Monster Seminar JAM - A Case Study for using microarray technology to profile environmentally induced changes in gene expression in fish: Searching for the molecular basis of eurythermality in the annual killifish Austrofundulus limnaeus
Dr. Jason Podrabsky, Dept. of Biology, Portland State University.
The annual killifish Austrofundulus limnaeus lives in small ephemeral ponds in tropical savanna regions of northern South America. These fish inhabit ponds that are very small and thus experience large-scale fluctuations in many physical parameters on a daily basis. Field measurements indicate that these ponds regularly experience 15-25¿C fluctuations in temperature on a daily basis. To investigate the effects of large-scale temperature fluctuations on the gene expression of these fish we produced and used an A. limnaeus liver-specific cDNA microarray to profile changes in gene expression during laboratory acclimation to constant and fluctuating temperature regimes. We discovered that about 10% (over 300 spots) of our 5000 spot microarray represented genes that changed their expression pattern significantly in response to temperature acclimation. These genes belong to diverse functional groups that affect almost every aspect of cell biology and physiology. For instance, transcripts for many molecular chaperones, and proteins that control and regulate cell growth and proliferation were highly responsive to changes in temperature, as were genes involved in cholesterol and membrane biosynthesis and restructuring. This project has led to the development of many novel hypotheses concerning how organisms deal with a variable thermal environment. The most interesting of these hypotheses is the identification of a putative global regulator of transcription in response to temperature that has until now not even been implicated in temperature acclimation.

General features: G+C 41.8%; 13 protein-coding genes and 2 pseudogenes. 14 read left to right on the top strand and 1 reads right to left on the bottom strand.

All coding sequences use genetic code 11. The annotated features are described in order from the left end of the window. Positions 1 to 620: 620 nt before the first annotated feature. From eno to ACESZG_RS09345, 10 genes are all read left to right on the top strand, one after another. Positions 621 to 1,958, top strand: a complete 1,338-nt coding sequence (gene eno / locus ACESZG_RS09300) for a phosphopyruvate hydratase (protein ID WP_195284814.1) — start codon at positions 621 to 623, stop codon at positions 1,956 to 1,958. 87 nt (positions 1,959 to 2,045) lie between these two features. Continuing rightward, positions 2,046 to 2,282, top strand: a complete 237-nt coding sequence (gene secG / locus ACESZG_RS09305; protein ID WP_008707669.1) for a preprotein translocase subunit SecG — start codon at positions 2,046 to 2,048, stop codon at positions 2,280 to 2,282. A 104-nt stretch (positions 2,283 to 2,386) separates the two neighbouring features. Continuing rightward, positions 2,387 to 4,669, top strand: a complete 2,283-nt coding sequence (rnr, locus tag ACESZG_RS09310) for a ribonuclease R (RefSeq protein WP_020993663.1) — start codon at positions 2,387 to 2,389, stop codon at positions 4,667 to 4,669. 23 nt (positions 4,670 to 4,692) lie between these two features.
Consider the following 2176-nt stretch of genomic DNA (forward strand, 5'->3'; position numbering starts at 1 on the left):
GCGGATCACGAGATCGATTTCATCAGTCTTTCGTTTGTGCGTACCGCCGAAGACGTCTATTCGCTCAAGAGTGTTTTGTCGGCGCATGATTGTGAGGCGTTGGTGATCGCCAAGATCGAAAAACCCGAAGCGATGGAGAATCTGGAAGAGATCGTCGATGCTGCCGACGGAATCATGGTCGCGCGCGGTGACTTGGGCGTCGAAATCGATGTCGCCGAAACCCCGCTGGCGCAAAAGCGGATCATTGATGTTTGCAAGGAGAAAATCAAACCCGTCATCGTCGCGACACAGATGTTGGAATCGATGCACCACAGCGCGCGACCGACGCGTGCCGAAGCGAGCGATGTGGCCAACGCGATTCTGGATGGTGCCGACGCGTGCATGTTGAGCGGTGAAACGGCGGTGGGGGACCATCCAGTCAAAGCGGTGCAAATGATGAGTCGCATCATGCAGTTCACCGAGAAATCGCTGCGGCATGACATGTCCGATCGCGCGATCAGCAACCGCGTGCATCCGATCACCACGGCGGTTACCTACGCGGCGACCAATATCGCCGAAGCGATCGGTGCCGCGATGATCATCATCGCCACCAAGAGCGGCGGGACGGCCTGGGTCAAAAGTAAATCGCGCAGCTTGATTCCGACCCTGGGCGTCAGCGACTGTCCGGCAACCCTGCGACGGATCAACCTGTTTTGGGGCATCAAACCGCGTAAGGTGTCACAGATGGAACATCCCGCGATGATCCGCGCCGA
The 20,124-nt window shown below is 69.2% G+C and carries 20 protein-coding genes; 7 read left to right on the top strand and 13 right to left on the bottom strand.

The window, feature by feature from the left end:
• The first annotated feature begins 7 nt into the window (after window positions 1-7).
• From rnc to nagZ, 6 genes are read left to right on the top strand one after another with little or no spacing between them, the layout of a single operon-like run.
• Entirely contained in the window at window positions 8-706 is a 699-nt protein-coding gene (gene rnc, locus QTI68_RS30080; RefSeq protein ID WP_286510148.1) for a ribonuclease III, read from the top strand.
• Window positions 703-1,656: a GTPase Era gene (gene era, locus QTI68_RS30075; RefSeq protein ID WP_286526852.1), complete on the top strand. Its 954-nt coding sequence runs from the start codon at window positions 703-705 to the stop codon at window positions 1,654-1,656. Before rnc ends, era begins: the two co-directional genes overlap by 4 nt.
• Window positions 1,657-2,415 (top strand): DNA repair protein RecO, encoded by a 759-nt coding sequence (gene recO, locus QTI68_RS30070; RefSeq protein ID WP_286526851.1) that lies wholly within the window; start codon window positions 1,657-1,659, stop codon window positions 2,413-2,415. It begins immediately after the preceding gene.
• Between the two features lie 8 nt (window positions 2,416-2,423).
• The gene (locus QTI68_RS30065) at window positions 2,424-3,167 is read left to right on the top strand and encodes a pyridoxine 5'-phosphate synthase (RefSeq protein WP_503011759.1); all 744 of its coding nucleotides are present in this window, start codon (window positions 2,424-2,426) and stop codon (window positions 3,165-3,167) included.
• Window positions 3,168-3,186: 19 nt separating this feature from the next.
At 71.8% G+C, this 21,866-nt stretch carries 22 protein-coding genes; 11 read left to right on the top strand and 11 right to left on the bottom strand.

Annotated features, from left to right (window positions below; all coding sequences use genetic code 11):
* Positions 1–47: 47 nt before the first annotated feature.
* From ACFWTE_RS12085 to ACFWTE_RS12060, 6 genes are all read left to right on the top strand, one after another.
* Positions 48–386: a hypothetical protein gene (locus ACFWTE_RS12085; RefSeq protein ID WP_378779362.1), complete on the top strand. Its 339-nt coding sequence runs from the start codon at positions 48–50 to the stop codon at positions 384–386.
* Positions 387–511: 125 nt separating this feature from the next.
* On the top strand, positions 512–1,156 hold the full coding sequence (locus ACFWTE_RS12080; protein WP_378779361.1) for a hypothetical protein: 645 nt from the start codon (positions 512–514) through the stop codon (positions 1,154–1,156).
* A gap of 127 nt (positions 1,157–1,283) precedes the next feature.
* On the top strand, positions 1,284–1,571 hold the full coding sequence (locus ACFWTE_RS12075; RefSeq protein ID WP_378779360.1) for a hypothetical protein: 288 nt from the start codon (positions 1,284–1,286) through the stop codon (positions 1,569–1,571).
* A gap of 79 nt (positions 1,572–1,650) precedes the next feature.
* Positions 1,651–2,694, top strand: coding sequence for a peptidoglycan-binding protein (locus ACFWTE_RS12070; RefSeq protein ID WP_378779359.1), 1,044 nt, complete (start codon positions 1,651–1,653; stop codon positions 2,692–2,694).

Date and Time:
December 4, 2003,
11:00 am - 12:30 pm